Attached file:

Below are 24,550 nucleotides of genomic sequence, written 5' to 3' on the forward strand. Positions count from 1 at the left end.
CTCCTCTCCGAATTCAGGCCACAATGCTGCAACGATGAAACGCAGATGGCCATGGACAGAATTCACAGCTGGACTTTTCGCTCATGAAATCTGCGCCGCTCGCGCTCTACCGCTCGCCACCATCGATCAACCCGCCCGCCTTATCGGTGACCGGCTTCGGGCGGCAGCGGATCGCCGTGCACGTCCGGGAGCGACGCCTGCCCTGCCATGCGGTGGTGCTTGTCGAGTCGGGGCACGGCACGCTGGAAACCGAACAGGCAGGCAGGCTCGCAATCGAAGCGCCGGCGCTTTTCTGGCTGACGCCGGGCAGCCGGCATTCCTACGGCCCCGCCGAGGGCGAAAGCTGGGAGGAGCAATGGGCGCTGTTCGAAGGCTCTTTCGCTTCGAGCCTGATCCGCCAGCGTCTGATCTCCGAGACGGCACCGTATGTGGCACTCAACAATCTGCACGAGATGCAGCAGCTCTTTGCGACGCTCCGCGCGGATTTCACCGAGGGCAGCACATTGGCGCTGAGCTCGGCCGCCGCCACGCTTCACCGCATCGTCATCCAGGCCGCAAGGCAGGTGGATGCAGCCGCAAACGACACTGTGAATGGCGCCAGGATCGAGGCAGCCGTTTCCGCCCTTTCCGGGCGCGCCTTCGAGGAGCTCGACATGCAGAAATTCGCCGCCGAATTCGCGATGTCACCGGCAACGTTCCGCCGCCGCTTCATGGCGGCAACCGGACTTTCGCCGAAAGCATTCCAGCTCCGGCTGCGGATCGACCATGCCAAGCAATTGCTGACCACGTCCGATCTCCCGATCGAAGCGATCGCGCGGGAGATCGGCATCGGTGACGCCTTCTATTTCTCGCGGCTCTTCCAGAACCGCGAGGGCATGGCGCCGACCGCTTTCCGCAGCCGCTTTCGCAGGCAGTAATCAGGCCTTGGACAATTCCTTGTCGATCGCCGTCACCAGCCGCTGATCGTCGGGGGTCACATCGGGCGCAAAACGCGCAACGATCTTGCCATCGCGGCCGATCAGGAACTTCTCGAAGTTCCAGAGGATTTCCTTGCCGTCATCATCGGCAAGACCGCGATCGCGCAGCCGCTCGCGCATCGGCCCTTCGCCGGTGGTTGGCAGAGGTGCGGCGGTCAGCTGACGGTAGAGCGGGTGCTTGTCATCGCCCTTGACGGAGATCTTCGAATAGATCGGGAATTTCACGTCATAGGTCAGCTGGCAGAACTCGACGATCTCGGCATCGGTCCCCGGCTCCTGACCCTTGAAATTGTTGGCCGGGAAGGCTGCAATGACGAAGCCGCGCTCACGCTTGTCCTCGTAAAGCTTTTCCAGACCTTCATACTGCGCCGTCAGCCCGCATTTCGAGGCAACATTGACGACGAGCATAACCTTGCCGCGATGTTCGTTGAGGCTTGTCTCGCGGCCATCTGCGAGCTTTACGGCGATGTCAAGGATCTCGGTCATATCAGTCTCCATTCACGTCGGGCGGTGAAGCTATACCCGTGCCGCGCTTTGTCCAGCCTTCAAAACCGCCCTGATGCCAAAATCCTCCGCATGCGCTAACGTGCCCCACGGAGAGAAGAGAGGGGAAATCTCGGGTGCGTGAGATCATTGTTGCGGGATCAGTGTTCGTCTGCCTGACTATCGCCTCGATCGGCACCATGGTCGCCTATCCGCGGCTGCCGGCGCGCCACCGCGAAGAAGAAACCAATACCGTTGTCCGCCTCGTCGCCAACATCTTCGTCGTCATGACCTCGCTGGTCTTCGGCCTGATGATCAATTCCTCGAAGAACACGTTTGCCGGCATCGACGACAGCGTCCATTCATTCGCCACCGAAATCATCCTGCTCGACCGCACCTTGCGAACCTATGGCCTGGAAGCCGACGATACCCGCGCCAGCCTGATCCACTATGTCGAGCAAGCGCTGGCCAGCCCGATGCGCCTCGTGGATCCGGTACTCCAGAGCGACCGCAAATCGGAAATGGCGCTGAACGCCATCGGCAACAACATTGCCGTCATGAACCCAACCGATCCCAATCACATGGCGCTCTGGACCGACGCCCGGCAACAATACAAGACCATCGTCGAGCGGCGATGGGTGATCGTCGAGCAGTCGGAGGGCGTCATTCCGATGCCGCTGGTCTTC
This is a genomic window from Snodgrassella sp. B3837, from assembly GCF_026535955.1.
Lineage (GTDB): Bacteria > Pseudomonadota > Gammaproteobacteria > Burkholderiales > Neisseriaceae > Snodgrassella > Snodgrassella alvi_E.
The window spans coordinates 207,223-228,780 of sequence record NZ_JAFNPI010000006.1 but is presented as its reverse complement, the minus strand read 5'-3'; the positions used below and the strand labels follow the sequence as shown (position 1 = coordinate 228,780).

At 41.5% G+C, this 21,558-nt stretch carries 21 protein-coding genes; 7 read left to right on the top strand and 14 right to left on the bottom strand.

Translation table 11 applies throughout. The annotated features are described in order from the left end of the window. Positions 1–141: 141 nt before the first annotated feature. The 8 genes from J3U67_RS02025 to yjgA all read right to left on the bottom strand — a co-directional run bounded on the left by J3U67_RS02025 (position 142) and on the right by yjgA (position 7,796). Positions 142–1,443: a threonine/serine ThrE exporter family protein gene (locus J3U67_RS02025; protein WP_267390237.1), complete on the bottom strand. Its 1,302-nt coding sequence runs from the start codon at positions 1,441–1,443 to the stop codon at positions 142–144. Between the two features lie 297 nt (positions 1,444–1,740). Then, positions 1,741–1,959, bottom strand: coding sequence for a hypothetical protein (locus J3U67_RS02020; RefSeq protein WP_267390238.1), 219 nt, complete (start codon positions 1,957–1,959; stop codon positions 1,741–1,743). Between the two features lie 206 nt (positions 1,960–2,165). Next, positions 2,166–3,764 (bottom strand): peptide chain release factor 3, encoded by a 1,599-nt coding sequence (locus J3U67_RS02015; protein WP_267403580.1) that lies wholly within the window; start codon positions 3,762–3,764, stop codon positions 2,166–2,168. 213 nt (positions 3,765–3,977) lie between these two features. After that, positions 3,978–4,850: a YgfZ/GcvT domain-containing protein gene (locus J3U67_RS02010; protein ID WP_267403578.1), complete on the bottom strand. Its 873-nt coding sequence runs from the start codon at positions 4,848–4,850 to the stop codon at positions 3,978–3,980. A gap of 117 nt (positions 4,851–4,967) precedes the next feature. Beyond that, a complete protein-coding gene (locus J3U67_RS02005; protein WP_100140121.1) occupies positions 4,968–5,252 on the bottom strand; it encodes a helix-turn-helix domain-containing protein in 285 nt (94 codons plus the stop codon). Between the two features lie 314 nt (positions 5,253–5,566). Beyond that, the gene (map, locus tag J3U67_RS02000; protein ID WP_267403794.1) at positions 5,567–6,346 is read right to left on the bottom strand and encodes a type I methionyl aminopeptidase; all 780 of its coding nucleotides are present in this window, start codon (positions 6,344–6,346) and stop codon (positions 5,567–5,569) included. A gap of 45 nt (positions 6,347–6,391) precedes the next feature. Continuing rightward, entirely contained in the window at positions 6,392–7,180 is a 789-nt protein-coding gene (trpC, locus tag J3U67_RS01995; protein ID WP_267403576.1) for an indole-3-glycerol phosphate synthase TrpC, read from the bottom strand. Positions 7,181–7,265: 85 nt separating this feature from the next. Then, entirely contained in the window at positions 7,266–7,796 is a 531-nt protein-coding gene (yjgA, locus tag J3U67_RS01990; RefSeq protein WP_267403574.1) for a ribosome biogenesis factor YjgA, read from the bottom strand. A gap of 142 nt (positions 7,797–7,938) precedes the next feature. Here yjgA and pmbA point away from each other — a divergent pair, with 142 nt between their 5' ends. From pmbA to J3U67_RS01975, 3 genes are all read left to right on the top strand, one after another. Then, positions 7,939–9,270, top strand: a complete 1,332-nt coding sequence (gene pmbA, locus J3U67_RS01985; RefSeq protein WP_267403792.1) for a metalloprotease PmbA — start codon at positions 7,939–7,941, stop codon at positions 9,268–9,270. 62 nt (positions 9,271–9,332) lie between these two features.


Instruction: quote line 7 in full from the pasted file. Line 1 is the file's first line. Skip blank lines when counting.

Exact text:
Translation table 11 applies throughout. The annotated features are described in order from the left end of the window. Positions 1–141: 141 nt before the first annotated feature. The 8 genes from J3U67_RS02025 to yjgA all read right to left on the bottom strand — a co-directional run bounded on the left by J3U67_RS02025 (position 142) and on the right by yjgA (position 7,796). Positions 142–1,443: a threonine/serine ThrE exporter family protein gene (locus J3U67_RS02025; protein WP_267390237.1), complete on the bottom strand. Its 1,302-nt coding sequence runs from the start codon at positions 1,441–1,443 to the stop codon at positions 142–144. Between the two features lie 297 nt (positions 1,444–1,740). Then, positions 1,741–1,959, bottom strand: coding sequence for a hypothetical protein (locus J3U67_RS02020; RefSeq protein WP_267390238.1), 219 nt, complete (start codon positions 1,957–1,959; stop codon positions 1,741–1,743). Between the two features lie 206 nt (positions 1,960–2,165). Next, positions 2,166–3,764 (bottom strand): peptide chain release factor 3, encoded by a 1,599-nt coding sequence (locus J3U67_RS02015; protein WP_267403580.1) that lies wholly within the window; start codon positions 3,762–3,764, stop codon positions 2,166–2,168. 213 nt (positions 3,765–3,977) lie between these two features. After that, positions 3,978–4,850: a YgfZ/GcvT domain-containing protein gene (locus J3U67_RS02010; protein ID WP_267403578.1), complete on the bottom strand. Its 873-nt coding sequence runs from the start codon at positions 4,848–4,850 to the stop codon at positions 3,978–3,980. A gap of 117 nt (positions 4,851–4,967) precedes the next feature. Beyond that, a complete protein-coding gene (locus J3U67_RS02005; protein WP_100140121.1) occupies positions 4,968–5,252 on the bottom strand; it encodes a helix-turn-helix domain-containing protein in 285 nt (94 codons plus the stop codon). Between the two features lie 314 nt (positions 5,253–5,566). Beyond that, the gene (map, locus tag J3U67_RS02000; protein ID WP_267403794.1) at positions 5,567–6,346 is read right to left on the bottom strand and encodes a type I methionyl aminopeptidase; all 780 of its coding nucleotides are present in this window, start codon (positions 6,344–6,346) and stop codon (positions 5,567–5,569) included. A gap of 45 nt (positions 6,347–6,391) precedes the next feature. Continuing rightward, entirely contained in the window at positions 6,392–7,180 is a 789-nt protein-coding gene (trpC, locus tag J3U67_RS01995; protein ID WP_267403576.1) for an indole-3-glycerol phosphate synthase TrpC, read from the bottom strand. Positions 7,181–7,265: 85 nt separating this feature from the next. Then, entirely contained in the window at positions 7,266–7,796 is a 531-nt protein-coding gene (yjgA, locus tag J3U67_RS01990; RefSeq protein WP_267403574.1) for a ribosome biogenesis factor YjgA, read from the bottom strand. A gap of 142 nt (positions 7,797–7,938) precedes the next feature. Here yjgA and pmbA point away from each other — a divergent pair, with 142 nt between their 5' ends. From pmbA to J3U67_RS01975, 3 genes are all read left to right on the top strand, one after another. Then, positions 7,939–9,270, top strand: a complete 1,332-nt coding sequence (gene pmbA, locus J3U67_RS01985; RefSeq protein WP_267403792.1) for a metalloprotease PmbA — start codon at positions 7,939–7,941, stop codon at positions 9,268–9,270. 62 nt (positions 9,271–9,332) lie between these two features.